We had already written a lot of records in Paris. We started working with each other maybe, like, two years ago. So all these new records that are coming out that have come out, these are just records that me and Nabil have done that or poems that have been turned into songs.
So really, really fresh.
“Favorite Human,” first of all, had an amazing video. The colors really stood out for me. But also, it seemed like there was some Caribbean influence – is that on base?
Absolutely. And that’s the thing. I can’t really even say it’s, like, specific Caribbean because it still has a little baby Afrobeat feel to it. More Caribbean than Afro. Like the little twirl sound, the main melody sound. It’s extremely Caribbean. When we worked on it, I was thinking, like, man, I wish I could think of a really dope reggae collab for it. That was my first initial gut feeling. Like, who could get on there from Kingston? You know what I’m saying? But we just ended up just putting it out, doing it by myself.
Why Did You Connect So Deeply With “Favorite Human?”
Unanimously, this was one of the most special songs on the album. I also liked the whole concept of having a favorite human. We just feel like so many people can relate to having favorite humans in their lives. Conceptually, melodically, sonically, we just felt like this was a great record to actually push at radio and push not just put out digitally, but literally put a cool marketing campaign behind it. I really value the people, the non musicians and the non creative opinions which also allowed us to choose this record because a lot of people just gravitated to this song in general.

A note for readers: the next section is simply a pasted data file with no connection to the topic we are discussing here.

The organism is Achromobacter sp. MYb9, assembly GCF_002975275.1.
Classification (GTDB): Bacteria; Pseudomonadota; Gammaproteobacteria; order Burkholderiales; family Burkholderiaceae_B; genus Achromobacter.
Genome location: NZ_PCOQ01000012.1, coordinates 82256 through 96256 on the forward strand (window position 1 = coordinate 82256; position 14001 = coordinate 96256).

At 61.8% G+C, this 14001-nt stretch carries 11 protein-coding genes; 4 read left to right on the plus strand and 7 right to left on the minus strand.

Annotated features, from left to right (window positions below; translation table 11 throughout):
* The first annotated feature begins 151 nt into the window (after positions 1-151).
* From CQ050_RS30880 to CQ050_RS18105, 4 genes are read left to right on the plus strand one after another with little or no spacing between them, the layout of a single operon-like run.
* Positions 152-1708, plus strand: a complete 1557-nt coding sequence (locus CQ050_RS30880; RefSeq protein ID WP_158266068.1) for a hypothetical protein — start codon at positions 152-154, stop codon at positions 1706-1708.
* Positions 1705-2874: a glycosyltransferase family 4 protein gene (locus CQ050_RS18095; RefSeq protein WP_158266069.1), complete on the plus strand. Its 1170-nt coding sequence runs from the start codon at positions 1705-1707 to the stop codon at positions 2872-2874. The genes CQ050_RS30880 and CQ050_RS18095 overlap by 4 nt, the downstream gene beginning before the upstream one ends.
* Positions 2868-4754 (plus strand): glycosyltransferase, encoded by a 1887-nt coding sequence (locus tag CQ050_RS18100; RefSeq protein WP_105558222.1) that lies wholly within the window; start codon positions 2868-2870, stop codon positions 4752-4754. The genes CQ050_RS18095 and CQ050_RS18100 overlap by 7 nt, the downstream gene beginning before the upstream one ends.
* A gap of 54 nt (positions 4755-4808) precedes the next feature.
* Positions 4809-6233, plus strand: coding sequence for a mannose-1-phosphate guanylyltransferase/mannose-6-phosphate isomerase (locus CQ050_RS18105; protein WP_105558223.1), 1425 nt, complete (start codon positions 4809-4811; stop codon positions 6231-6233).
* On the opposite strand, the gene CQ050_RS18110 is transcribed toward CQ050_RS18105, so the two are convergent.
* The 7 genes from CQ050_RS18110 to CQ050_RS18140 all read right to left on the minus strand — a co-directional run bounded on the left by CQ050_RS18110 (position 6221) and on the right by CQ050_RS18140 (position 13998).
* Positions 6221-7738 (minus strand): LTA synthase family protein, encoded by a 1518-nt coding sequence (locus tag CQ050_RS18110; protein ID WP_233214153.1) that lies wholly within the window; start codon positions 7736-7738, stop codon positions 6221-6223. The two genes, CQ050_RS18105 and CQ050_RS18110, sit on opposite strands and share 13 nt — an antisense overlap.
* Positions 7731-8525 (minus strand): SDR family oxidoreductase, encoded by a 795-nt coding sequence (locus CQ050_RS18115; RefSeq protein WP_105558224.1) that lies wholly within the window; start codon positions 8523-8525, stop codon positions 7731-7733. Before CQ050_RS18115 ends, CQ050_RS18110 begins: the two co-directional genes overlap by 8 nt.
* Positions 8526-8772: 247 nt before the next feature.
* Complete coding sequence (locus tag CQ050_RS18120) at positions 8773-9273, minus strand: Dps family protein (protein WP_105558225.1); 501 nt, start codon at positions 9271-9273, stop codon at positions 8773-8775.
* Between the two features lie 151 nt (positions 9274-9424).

You started off with very humble beginnings. You were homeless at one point. When you were in high school, you wrote “Anywhere” for the R&B group 112. Now you write for the biggest artists in the world. Have you ever been able to sit and really think about that journey?
Honestly, I don’t, man. It’s like randomly once every six months, I’ll be at home, and I’ll look around. I’ll be like, ‘wow, can’t believe, like, I’m here.’ But then it’s like a four second moment.
I live in the future, man. I don’t know how to live in the present. I don’t know how to stand still without going crazy, because I’m constantly really creating new songs. I’m constantly doing what’s next and trying to push everything in my life forward. I do have very small moments of reflection, but I’m so far deep in my life that I’m just nowhere near where I want to be.
So it’s like, I think maybe when I get a bit older or when I obtain some more of my goals, I might be able to do that.
Your dreams are just so big.
Yeah. I do look back sometimes and think, ‘I can’t believe I’m driving a Ferrari right now. I’m living!’ Then, when I wake up, I snap out of the dream. I’m like, ‘whoa, I’m in a fairy tale right now.’ Every blue moon reality will set in and hit me. I’m in a constant state of gratitude.
I personally think you’re the best songwriter in music. I think your track record speaks for itself.